View Full Version : Oxy/Propane brazing - acetylene tip conversion
01-07-2011, 04:32 PM
Hi - wondering if anyone has ever tried to convert an acetylene welding tip to use propane? I use a "standard duty" victor torch with propane cutting tips and the original rosebud, but of course my welding tips (#0, #2, #4) won't light with propane. I see that Smith makes a propane tip - the MW411 which has a coutersunk hole in it - I wonder if this also mixes differently as well? This tip is over $40 however, so I was thinking about putting one of my acetylene welding tips in the drill press to countersink it for oxy/propane brazing. I suppose this will probably ruin the tip, but then again, I never use acetylene anyway...
Any thoughts appreciated...
01-07-2011, 04:59 PM
i have drilled out acetylene welding tips but used them for acetylene. dont think they are countersunk because i didnt countersink it and it works good..sounds like not too much to lose..
why do you want to braze with propane? i know why people cut with it .....i guess you dont need the extra tank around?
01-07-2011, 05:30 PM
I've used standard Victor welding/brazing tips with both propane and MAPP (back when MAPP was available, I haven't tried propylene yet, and don't plan to).
Never had to make any modifications, it worked just fine, BUT
The flame will have different characteristics.
For one, it is much less bright. In fact, the flame wasn't even really visible outdoors, or through a #5 shade. Indoors, I just looked through normal sunglasses. Looked a little like a methanol flame's color
For another, the shape is completely different from oxy-acetylene. Much less pointy tip of the inner cone, longer inner cone, and no visible feather when reducing. It is much more difficult to spot and adjust to a neutral flame.
Yes, there is a gap off of the tip, but a proper oxy-acetylene flame has a gap too (just a little smaller).
One issue, is that propane doesn't burn when too rich.
Acetylene has a LEL of 2.5, and an HEL of 81. That means that it will burn when mixed with air between 2.5% and 81%. Propane has an LEL of 2.1, but an HEL of 10.1.
That means if you have too much propane coming out of the tip when you start, it will blow out (but when mixed with oxygen it's pretty stable), unlike acetylene, which you can open up and light with no problem (sooting up your whole shop).
So, start with just the propane, and VERY low. Like a tealight candle flame low.
Then slowly increase the propane, add some oxygen, and step up and back until you get where you want. It's really not that difficult.
01-08-2011, 11:13 AM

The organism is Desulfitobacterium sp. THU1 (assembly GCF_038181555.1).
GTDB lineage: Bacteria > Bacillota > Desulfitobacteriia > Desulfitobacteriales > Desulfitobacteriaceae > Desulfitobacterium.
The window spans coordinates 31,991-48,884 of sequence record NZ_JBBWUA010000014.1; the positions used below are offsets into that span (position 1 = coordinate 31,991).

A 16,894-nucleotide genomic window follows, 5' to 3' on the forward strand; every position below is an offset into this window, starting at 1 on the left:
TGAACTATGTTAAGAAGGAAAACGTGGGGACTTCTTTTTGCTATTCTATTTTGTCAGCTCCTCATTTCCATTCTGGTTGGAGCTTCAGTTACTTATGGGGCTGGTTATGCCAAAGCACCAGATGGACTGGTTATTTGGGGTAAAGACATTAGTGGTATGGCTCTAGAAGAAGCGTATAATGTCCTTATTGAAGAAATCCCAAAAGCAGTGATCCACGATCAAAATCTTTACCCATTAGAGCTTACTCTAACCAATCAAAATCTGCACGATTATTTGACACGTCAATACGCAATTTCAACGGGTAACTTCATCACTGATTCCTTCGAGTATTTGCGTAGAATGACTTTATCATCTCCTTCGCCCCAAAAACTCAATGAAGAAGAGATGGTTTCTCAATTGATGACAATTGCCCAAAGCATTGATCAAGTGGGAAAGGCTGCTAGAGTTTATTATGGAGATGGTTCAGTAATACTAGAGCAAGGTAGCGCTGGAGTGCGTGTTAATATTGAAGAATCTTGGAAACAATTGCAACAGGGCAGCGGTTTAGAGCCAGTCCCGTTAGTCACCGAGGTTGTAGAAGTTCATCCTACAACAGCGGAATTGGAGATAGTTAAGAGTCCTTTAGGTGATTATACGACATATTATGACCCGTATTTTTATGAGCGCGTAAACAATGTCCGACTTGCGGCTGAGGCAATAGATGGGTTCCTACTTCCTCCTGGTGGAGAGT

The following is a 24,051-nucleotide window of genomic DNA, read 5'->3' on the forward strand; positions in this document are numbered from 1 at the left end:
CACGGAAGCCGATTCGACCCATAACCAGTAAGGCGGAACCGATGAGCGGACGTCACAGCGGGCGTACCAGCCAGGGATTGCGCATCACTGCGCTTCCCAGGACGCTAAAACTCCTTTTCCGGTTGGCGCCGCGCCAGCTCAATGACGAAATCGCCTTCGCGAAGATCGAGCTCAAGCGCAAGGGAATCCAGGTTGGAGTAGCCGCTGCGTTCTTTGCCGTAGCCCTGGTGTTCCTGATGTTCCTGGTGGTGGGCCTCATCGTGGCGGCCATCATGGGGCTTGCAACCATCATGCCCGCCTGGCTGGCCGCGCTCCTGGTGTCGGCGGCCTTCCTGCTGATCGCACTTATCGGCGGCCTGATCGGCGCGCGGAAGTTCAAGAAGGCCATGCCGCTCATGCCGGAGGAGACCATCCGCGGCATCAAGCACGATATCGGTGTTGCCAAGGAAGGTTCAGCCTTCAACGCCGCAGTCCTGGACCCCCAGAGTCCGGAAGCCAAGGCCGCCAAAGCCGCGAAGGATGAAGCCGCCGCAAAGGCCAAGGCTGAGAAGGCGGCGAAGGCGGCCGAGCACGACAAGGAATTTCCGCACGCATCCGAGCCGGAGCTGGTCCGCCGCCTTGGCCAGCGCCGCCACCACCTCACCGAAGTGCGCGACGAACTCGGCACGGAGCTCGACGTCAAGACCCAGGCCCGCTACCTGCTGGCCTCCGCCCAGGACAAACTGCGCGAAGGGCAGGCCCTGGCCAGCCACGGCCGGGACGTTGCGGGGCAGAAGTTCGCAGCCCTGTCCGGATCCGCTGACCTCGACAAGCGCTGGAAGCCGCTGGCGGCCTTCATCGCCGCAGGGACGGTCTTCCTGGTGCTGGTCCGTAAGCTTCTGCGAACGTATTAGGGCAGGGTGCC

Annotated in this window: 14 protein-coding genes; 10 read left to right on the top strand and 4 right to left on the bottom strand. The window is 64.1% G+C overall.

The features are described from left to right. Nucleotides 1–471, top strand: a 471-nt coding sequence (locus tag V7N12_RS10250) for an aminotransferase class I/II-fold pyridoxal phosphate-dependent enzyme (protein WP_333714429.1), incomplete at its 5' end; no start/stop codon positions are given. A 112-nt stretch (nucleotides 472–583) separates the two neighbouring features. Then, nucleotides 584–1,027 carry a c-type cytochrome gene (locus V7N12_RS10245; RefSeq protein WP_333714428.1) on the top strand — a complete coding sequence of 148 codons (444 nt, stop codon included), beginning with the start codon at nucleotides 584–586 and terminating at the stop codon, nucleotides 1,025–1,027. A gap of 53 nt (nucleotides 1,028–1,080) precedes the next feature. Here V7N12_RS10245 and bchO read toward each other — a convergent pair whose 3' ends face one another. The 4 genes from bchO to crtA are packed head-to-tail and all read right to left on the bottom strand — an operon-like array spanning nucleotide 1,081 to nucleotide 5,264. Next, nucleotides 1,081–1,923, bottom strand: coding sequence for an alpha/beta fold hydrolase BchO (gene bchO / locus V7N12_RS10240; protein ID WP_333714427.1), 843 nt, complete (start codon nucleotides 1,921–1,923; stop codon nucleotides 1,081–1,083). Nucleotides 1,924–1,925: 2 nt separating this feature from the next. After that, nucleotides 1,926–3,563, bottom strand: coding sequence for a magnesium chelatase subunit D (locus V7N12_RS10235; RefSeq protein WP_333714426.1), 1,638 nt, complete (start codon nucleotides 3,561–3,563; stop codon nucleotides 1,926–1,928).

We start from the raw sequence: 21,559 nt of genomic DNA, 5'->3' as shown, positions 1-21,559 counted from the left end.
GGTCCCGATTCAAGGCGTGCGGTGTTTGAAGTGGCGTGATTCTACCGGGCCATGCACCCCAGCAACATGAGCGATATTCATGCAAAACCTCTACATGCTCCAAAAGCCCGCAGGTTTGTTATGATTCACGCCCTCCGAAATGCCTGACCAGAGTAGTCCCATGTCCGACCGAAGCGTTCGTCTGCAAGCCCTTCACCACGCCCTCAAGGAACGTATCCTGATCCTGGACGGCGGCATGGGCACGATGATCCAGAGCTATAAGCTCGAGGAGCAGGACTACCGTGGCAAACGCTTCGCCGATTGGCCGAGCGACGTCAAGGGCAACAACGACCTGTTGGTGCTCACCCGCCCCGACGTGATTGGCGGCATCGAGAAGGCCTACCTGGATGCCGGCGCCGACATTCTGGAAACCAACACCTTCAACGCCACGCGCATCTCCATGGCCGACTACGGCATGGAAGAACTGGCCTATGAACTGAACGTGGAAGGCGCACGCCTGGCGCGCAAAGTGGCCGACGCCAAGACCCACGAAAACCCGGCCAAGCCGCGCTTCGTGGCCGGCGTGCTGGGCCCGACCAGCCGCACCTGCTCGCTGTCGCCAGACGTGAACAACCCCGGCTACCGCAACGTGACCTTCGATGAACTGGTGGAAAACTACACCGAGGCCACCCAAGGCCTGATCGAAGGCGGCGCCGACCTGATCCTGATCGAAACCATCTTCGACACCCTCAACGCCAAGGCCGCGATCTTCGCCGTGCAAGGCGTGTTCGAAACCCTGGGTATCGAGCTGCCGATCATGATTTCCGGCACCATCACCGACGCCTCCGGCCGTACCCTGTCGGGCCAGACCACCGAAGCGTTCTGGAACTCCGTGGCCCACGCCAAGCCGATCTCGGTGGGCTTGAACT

Hi weldbead, really the only reason I want to braze with propane is because I don't have / use anything else. A smaller jug of acetylene around here is upwards of $80, and I already have lots of propane laying around. I often use a little one pounder of propane (I can re-fill them 4 or 5 times from my 20 pounder) with a small 20 cu.ft. oxy tank for my little projects - I have a little tote for them - easy to throw in the truck and drive away...
Hi rlitman - after your post I went out and tried my #2 welding tip again, small flame to start. As usual when I added the oxy it went out. So it occurred to me - maybe turn down the oxy? I reduced it from my normal 10-12 psi down to 5-6. Started with the "tea light" flame and low and behold - it worked!! I can't believe it - the first time I ever got it to stay on! I do some stainless brazing so I can't wait to try this out for real. Thanks much for your post!
01-08-2011, 01:20 PM
No problem. Yeah, your pressures must be way off.
I use 3-5PSI on the acetylene, and 4-5 on the Oxygen (for most of my tip sizes). 10-20 for oxygen with a cutting tip, but you need way less with a welding tip.
You may want to check out Victor's tip charts. The pressures for welding tips will be about the same, regardless of the fuel.
Like I said, its a little hard to spot a neutral flame, and the flame is more elongated, slower moving, and a little softer than o/a. I wish there were nice drawings to compare the two, but the good drawings are all of o/a.
I found oxy-mapp not bad for brazing. Propylene should be the same. I didn't care too much for propane (not as hot, and used more oxygen), but glass blowers use it a lot, as do certain jewelry techniques, because it has almost no soot unlike acetylene.
Oxy-hydrogen is used for platinum work where any carbon or soot would cause a problem as it makes no soot at all. It acts much more like o/a in that the flame is very sharp, but it's so dim, it is almost impossible to see.
Oh, btw, make sure you're using grade "T" hose with propane. R and RM hose will be eaten from the inside out by propane, although it is impervious to acetylene.
01-10-2011, 08:08 AM
Yes most definitely my pressures were not set properly. Got the tip charts now and this is very helpful...
I have to say I've not any real experience with anything except oxy/propane. I always thought the higher BTU output of propane would make it very good for brazing, but I know what you mean about oxygen - it does like the stuff!
I actually bought a 50ft grade T hose, cut 10 feet off for my little portable rig and kept the 40ft piece for the garage...
Thanks for the info - much appreciated!
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